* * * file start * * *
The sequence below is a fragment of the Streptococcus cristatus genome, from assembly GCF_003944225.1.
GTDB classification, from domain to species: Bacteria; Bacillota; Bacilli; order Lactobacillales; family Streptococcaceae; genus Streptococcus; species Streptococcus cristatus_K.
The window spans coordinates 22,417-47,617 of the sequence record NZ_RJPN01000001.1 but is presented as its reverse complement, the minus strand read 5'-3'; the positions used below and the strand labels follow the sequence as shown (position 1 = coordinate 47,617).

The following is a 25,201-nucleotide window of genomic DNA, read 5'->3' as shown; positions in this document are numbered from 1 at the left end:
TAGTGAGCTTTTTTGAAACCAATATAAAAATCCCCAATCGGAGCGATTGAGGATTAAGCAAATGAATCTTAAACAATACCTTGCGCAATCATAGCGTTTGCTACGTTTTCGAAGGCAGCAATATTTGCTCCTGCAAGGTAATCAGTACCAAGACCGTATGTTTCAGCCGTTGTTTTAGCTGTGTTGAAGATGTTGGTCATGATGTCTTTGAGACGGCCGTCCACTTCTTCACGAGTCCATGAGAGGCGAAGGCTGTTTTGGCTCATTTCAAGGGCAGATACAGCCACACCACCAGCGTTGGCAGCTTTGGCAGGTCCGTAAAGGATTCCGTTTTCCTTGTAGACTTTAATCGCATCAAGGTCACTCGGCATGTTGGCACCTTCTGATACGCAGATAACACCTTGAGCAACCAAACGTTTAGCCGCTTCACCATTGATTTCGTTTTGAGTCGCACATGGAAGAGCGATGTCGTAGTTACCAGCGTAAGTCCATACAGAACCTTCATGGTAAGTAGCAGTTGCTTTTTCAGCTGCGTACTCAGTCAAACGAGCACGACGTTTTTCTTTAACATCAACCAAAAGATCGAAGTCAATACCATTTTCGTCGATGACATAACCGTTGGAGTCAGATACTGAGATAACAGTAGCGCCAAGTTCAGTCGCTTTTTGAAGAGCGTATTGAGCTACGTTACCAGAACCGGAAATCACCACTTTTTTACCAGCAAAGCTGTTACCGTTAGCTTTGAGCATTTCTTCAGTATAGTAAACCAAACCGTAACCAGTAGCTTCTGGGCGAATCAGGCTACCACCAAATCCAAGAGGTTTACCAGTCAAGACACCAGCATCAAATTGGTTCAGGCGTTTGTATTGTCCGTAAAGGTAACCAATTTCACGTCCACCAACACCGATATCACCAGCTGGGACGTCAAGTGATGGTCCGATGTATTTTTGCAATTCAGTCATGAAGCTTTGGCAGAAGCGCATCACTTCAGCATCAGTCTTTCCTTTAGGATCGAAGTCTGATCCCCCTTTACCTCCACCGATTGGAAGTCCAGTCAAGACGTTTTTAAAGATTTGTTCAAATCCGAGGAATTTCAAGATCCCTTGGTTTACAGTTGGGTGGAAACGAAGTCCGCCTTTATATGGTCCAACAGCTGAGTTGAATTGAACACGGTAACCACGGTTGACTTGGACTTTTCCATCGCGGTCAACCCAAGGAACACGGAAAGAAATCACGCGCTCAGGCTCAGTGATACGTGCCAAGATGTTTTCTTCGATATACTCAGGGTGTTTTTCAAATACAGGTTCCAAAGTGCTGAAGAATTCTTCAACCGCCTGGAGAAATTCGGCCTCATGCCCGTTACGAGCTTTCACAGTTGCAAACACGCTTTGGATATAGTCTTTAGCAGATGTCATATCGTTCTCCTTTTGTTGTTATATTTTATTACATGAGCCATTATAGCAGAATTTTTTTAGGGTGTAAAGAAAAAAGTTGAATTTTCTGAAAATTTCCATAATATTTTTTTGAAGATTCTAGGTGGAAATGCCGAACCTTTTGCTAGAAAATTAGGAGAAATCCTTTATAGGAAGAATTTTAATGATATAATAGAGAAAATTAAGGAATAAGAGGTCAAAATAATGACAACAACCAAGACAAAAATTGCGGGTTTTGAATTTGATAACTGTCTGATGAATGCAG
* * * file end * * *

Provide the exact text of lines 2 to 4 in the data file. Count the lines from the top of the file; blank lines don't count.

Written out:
GTDB classification, from domain to species: Bacteria; Bacillota; Bacilli; order Lactobacillales; family Streptococcaceae; genus Streptococcus; species Streptococcus cristatus_K.
The window spans coordinates 22,417-47,617 of the sequence record NZ_RJPN01000001.1 but is presented as its reverse complement, the minus strand read 5'-3'; the positions used below and the strand labels follow the sequence as shown (position 1 = coordinate 47,617).

The following is a 25,201-nucleotide window of genomic DNA, read 5'->3' as shown; positions in this document are numbered from 1 at the left end: